The many swindles by Anthony Gignac, a Colombian who posed as a Saudi prince in Miami during the 1990s, have not been forgotten by the men who posted his bond and later tracked him to New York.
Francisco Marty and Thomas J. O’Connell still remember Gignac’s ostentatious behavior and claims that he was Sultan Bin Khalid al Saud — claims that led to a confrontation with police in New York.
The tale of the two men, then in the bail bond business, started in 1994 when Gignac’s lawyer, Óscar Rodríguez, became convinced he was dealing with a real member of the Saudi royal family.
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Gignac was then jailed on charges of scamming $27,000 from the Grand Bay Hotel in Coconut Grove and $51,175 from a Saks Fifth Avenue store. Despite the evidence and his Hispanic background, the Michigan-raised man insisted he was a Saudi prince.
Marty told el Nuevo Herald that the company where he worked approved a $5,000 bond — 10 percent of his bail — to get Gignac out of jail. The “prince” promised to pay it back as soon as he could replace a credit card that had been stolen.
The former Cuban policeman said he started to suspect Gignac was a charlatan as they drove near the Miami airport, when he pointed to an airplane and claimed it belonged to an uncle.
But the next day he and O’Connell accompanied Gignac to an American Express office in Coral Gables. “I don’t know how he did it. He went into a private office and came out with the credit card,” Marty said in a phone interview.
An el Nuevo Herald story from that time said the American Express employees doubted Gignac’s story because he could not provide the date of birth of the real prince, but gave in when he shouted that his father the king would be angry when he learned of his treatment.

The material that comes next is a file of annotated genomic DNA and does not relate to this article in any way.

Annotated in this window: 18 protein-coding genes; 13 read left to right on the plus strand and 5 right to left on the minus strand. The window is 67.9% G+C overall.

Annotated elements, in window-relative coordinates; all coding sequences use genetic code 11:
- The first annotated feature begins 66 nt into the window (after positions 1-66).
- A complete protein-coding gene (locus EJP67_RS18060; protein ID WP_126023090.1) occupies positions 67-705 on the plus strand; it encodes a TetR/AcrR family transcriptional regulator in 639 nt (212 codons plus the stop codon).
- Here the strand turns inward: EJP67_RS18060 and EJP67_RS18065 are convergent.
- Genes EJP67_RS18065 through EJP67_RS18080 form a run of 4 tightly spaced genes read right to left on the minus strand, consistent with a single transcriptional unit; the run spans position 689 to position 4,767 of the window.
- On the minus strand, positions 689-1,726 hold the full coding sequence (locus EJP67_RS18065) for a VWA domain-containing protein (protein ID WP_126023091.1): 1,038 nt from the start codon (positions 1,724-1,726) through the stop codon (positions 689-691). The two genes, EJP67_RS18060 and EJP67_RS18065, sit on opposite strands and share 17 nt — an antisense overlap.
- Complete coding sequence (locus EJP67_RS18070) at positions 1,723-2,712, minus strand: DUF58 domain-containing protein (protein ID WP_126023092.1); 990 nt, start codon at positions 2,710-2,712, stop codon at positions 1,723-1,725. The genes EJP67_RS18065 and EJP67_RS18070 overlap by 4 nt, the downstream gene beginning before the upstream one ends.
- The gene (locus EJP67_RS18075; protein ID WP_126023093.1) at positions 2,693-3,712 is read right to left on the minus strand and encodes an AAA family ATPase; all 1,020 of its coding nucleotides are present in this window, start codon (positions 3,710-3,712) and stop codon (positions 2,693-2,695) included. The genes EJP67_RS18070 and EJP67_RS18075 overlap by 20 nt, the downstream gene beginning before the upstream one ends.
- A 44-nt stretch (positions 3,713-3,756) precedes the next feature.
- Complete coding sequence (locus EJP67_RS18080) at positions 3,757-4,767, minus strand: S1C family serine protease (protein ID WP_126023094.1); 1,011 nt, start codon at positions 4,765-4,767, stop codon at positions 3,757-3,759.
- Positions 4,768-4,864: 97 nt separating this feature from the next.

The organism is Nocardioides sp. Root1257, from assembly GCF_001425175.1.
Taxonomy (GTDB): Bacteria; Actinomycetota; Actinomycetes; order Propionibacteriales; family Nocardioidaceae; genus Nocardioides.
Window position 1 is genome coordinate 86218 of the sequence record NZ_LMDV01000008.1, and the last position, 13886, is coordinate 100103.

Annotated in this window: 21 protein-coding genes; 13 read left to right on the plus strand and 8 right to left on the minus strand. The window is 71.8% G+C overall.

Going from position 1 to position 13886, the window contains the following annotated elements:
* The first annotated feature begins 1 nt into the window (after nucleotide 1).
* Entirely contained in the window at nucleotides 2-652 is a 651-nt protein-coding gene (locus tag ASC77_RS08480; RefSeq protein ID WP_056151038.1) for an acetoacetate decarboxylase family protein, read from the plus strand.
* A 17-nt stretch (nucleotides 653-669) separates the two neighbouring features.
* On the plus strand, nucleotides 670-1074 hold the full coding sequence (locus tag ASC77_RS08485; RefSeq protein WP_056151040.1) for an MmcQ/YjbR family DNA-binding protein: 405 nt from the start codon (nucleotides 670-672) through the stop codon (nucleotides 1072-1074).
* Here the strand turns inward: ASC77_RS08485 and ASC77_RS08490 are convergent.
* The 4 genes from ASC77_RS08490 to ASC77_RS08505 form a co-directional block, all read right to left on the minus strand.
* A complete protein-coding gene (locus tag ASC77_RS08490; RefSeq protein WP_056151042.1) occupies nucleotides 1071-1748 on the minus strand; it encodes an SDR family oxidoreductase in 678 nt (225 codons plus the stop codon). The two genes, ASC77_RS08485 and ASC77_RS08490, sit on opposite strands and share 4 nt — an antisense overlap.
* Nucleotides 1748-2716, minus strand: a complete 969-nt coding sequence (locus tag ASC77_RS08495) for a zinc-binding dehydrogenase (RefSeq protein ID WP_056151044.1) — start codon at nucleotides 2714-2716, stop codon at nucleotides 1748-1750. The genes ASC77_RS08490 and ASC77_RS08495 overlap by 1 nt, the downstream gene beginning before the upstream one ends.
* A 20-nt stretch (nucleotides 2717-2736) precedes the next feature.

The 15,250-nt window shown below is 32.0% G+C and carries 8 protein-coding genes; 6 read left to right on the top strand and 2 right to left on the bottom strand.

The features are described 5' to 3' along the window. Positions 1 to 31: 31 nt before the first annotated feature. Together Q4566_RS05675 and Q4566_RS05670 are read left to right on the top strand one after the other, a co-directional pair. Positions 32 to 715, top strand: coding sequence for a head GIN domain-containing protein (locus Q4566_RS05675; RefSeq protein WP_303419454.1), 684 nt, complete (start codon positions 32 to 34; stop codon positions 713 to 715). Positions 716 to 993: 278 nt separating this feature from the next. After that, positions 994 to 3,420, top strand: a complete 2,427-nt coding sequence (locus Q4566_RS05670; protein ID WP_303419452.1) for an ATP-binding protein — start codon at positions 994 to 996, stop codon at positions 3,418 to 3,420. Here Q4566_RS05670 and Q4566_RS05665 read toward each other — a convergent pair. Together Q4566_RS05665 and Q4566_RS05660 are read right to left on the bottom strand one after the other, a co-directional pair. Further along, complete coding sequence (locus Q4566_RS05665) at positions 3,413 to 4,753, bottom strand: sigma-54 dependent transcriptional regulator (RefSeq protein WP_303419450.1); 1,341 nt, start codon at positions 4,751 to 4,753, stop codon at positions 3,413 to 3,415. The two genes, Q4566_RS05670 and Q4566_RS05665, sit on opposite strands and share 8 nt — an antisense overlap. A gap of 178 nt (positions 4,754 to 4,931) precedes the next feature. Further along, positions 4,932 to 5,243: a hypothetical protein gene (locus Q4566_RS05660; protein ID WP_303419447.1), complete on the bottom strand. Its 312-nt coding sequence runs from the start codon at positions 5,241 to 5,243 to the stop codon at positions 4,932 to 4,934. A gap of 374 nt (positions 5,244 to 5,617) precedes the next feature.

Card in hand, Gignac went on to buy two watches and a bracelet with emeralds and diamonds valued at $22,210 from a Miracle Mile jewelry shop and a $3,189 suede shirt in a Coconut Grove shop.
Two days later he landed in New York aboard a Delta flight where he had reserved all the first class seats, because “a prince needs privacy,” said O’Connell, who now owns a cigar business.
Gignac lived the good life in New York, booking an entire floor of the five-star Four Seasons hotel “for security reasons,” until the two bail bondsmen and Rodriguez turned up at the hotel, by then aware the prince was a real fake.
Gignac insisted throughout the encounter that he was a Saudi prince, O’Connell said, but eventually agreed to go with the men to La Guardia airport for a flight back to Miami. He asked only that they use a limousine.
Nothing had prepared the three men for what followed at the airport.
As they bought the tickets at an American Airlines counter, Gignac started shouting, “I am prince Khalid Al Saud. They are kidnapping me. Call the embassy. Call CNN!”
Amid the disturbance, several police agents surrounded the group with guns drawn in a scene that looked straight out of a Hollywood movie, O’Connell recalled as he laughed. “Of course, it was not funny at the time,” he said.
While police held Marty and Rodriguez against a wall, O’Connell produced the documents showing that Gignac faced criminals charges in Miami-Dade County and was free on bond.
The documents persuaded the police, but by then the men had missed the flight to Miami and decided to make the trip by land — an uneventful drive during which Gignac continued to claim he was royalty, O’Connell added.
But the bail bondsmen and the lawyer lost track of Gignac again after they reached Miami.
Gignac, who has been accused of fraud and other crimes in Michigan, Orlando and Palm Beach, is now being held in a prison in Oklahoma under an indictment by a grand jury in Florida related to an attempt last year to defraud two companies in Miami-Dade.
He is accused of conspiring to commit a crime against the United States, passing himself off as a foreign diplomat, misuse of a passport, aggravated identity theft and possession of a firearm by a convicted felon.
He was jailed in Palm Beach from June 1997 to September 1998, and in Michigan from 2004 to 2006, when he was released under parole until 2009, according to Michigan prison records.
Follow Johanna A. Álvarez on Twitter: @jalvarez8.